Julia McElhinney (MRED+D ‘19) was part of a UC Berkeley student team who competed and won the sixth annual Kellogg Real Estate Conference and Venture Competition, which gives students an opportunity to pitch startup ideas and gain valuable feedback from members of the startup and Northwest University Kellogg School of Management community. This is the first time UC Berkeley has won the Venture Competition in its six-year history. The UC Berkeley team's plan proposed to fill vacant ground-floor retail spaces in cities with package pick-up centers and e-commerce pop-up shops.
"Our proposal was inspired by the growing number of retail vacancies in many major US cities, including our home city of San Francisco," McElhinney explained. "Such retail vacancies negatively impact landlords and developers while also detracting from area property values and neighborhood safety and security. In order to address these issues, we proposed launching an e-commerce incubator and urban package center called Click + Mortar."
The Kellogg competition aims to encourage entrepreneurial real estate ventures. Nine international semi-finalist teams were asked to create scalable, profitable real estate business—complete with supporting financials and profit projections—that would rethink traditional real estate strategies and help solve urban and social issues.
The Berkeley team consisted of an interdisciplinary group of students from real estate, law and business backgrounds. They are Julia McElhinney (MRED+D ‘19), Stefan Jeitler (LL.M ‘19) and Haas MBA students Esmond Ai (MBA ‘20), Kyle Raines (MBA ‘21), Nithya Rathinam, (MBA ‘21), and Hind Katkhuda (MBA ‘20).
Raines said their proposed real estate venture, named Click + Mortar, would provide secure delivery options through package pick-up centers—and help businesses that sell mostly online to benefit from small, short-term brick-and-mortar presences in key urban centers.
“We see the social and economic challenges of empty Bay Area retail spaces every day,” McElhinney said. “So we wanted to create a viable and scalable business that would address this issue locally, drive profits, and offer opportunities to expand to other urban areas facing the same challenges.”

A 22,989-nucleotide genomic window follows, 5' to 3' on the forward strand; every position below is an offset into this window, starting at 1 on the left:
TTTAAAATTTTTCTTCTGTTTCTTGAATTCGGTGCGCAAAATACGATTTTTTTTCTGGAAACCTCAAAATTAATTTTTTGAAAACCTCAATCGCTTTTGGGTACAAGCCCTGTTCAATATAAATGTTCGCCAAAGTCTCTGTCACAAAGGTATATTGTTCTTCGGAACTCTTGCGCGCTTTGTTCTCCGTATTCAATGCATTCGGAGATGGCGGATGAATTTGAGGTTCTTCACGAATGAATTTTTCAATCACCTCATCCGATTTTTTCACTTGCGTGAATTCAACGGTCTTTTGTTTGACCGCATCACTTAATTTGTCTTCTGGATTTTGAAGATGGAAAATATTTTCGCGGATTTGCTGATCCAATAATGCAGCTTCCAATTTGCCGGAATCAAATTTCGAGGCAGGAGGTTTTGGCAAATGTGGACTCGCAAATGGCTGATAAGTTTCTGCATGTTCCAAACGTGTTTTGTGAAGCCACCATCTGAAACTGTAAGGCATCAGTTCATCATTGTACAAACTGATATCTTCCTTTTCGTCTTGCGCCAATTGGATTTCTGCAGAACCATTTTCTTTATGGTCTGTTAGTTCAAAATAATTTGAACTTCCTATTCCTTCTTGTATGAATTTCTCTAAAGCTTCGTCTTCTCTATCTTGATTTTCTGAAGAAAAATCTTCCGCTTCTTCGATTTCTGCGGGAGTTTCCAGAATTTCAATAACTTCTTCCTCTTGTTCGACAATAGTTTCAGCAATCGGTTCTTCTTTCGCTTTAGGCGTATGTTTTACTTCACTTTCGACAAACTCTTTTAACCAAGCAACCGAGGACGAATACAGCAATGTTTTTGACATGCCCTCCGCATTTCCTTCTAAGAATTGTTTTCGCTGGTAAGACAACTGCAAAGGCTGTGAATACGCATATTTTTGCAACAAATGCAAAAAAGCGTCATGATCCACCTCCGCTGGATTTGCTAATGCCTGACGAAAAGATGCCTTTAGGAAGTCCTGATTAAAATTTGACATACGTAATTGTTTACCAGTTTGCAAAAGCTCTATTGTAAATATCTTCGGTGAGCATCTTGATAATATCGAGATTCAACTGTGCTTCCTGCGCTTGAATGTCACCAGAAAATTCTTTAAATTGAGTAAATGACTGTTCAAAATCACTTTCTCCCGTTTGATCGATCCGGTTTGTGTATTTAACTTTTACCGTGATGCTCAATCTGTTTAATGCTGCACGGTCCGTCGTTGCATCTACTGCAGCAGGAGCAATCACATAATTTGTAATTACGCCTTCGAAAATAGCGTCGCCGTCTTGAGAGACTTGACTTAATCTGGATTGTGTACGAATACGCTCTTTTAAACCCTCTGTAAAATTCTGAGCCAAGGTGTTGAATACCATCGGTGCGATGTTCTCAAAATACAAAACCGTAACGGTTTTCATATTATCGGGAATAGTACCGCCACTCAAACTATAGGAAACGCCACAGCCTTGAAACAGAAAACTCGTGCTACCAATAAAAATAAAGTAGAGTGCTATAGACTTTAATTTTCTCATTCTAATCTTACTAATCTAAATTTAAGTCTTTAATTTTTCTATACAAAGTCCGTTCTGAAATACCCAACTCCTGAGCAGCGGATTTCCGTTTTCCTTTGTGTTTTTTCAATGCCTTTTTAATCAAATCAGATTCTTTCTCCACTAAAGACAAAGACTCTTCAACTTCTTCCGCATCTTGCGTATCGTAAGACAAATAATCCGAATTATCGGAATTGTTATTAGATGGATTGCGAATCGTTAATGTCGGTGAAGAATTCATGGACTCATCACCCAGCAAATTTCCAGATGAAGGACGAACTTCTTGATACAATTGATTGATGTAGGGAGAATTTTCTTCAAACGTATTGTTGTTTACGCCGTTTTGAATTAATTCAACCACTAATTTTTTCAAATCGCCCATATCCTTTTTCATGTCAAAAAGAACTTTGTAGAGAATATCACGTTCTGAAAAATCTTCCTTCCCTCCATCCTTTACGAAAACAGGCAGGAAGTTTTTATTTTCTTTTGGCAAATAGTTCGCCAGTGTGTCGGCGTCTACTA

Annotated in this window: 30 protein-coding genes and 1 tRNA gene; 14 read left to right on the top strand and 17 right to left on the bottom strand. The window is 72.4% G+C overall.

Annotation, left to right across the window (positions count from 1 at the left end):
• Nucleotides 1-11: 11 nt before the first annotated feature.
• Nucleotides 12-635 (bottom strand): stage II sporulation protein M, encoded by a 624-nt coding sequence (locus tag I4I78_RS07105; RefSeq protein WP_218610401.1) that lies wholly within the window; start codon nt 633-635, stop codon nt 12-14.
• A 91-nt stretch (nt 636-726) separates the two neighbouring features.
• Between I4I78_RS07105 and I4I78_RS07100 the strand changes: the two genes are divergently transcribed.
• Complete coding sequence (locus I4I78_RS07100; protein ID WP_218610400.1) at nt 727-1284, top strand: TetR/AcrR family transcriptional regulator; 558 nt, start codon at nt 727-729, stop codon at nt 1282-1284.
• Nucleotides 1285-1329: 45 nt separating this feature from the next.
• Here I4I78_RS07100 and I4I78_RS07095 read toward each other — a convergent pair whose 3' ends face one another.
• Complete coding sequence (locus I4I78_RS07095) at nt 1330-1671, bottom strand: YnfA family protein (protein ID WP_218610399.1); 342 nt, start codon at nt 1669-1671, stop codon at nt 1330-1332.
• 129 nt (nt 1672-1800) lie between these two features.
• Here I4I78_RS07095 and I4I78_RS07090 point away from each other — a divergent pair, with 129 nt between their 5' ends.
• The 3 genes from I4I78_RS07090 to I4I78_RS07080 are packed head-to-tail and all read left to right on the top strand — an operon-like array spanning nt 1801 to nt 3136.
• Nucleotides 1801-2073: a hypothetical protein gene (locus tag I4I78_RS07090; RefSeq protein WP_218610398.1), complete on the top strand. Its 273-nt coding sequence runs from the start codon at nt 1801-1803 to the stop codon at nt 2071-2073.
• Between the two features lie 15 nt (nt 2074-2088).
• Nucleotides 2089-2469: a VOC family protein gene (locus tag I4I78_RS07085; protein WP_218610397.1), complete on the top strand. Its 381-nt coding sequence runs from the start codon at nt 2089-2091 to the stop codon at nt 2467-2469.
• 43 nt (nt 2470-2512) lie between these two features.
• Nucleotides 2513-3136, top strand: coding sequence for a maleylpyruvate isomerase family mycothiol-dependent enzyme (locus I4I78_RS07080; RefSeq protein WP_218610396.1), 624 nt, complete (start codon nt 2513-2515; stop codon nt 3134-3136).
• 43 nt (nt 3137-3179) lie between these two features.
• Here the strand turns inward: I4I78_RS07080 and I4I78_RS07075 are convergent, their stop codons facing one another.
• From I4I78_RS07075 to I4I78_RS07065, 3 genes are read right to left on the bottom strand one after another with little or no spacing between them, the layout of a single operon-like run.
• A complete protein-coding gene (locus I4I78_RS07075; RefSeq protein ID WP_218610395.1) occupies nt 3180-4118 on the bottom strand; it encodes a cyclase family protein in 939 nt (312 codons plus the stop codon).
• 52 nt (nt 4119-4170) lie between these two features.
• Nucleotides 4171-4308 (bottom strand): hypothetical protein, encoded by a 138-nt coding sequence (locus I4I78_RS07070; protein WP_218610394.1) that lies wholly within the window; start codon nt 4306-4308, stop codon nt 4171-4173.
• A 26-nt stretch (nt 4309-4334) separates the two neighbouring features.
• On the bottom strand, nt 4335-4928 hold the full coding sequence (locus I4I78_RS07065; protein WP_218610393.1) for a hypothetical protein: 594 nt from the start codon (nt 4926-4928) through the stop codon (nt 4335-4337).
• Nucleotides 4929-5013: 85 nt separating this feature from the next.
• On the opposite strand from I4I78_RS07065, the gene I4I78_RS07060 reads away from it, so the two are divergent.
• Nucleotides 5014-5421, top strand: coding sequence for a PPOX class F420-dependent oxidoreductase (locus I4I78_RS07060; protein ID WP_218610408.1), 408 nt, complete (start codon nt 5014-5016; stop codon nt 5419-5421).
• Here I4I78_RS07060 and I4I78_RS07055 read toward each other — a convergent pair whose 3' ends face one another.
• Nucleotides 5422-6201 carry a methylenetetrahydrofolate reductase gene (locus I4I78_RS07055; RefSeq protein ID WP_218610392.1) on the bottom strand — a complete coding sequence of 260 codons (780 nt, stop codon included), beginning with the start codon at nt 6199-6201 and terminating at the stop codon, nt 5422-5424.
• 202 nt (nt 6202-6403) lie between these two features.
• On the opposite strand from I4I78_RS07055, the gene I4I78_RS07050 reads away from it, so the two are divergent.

The team spent four months researching the concept, talking to developers, property managers, e-tailers, and package locker providers. The idea includes signing discounted, long-term master leases in large, vacant retail spaces; adding package lockers to part of the space; and filling the remaining area with small, short-term retail lots.
“Our students found an incredibly creative solution to an intractable problem,” said their faculty adviser, real estate Professor Nancy Wallace, co-chair of the Fisher Center for Real Estate and Urban Economics. “Their idea is so compelling that they’ve already found real property owners and clients who are willing to sign on if Click + Mortar launches.”
The team members are currently considering how best to bring this business idea to fruition. They have seed capital from the competition’s $25,000 cash prize and an additional $75,000 to apply toward co-working space and legal and accounting professional services. In addition, several investors who attended the event have already requested pitch decks.
McElhinney says that her experience as an MRED+D student prepared her "incredibly well" for the competition, especially because it introduced her to Bay Area industry professionals who were able to consult or provide advice on the project.
"One of the best things that the program has done has been to introduce students like myself to top minds in the real estate field here in the Bay Area. I called upon many of these thought-leaders to vet and help develop our idea over the course of the semester. I also asked my Professional Practice instructor, Cal Inman, for advice on retailing strategies that played a significant role in the development of our business model: Cal himself has really pushed the envelope with shipping container micro-retailing spaces in Oakland and this was a tremendous inspiration for me and my team," she explained. "Our faculty director, Christopher Calott, was very supportive of my participation in the competition and we worked together to develop a capstone research project for me that builds off what I learned as part of the Kellogg Real Estate Venture Competition team for Berkeley for 2019."